Today is the first day of the 2012 season for the historic Cog Railway, and some of the inn’s guests this weekend plan to enjoy the spectacular views from Mt. Washington’s summit without needing their hiking boots. Sylvester Marsh of Campton, New Hampshire, was inspired to build this easier mode of transportation while hiking and nearly becoming lost near the peak of Mount Washington. Construction was not easy, however ~ in fact, Marsh had no trouble obtaining permission to build the ‘Railway to the Moon’ from the doubting state legislators. Materials had to be hauled by oxen 25 miles to Bretton Woods, and then another six miles through the forest to Mount Washington. The Cog carried its first paying passengers partway up the mountain in 1868, and the inaugural trip to the summit was July 3, 1869.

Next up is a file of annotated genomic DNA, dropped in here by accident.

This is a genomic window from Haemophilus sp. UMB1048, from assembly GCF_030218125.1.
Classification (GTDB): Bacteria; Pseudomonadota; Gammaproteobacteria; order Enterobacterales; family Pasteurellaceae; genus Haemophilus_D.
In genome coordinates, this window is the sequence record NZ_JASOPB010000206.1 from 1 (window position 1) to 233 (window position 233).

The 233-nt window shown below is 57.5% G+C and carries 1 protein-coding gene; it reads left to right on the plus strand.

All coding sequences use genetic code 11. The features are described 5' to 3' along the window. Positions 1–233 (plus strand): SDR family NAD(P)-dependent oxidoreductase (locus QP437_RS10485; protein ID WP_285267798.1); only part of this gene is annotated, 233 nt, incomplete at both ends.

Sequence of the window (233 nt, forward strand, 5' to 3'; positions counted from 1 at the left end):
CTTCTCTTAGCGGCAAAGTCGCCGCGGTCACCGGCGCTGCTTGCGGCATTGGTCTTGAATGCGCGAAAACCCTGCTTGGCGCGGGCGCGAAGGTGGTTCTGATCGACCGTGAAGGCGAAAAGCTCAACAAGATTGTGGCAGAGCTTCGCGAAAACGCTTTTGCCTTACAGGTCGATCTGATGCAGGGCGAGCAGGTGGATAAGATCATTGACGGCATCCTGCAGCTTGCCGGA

It is the second steepest rack railway in the world, ascending from the Marshfield station near Bretton Woods at an elevation of about 2,700 feet to the summit at 6.288 feet, the highest point in the Northeastern US. The average grade is over 25% with a maximum of over 37%. Trains take a little over an hour to ascend the three mile long track, and 40 minutes to descend. Passengers have about an hour at the summit to enjoy the views and visit the Observatory. The Cog is open weekends only until May 25, then daily through the summer and fall. Although most of the trains are diesel powered, a steam locomotive makes the run at 8:30 each morning from mid-June until late October. The Cog asks passengers to arrive 30 minutes prior to departure, and the trip from the inn through Crawford Notch to the station takes about 45-50 minutes, so if you are a steam buff booking the 8:30 train, please ask us for a Breakfast to Go. See our Attractions Map for directions and further information about The Cog.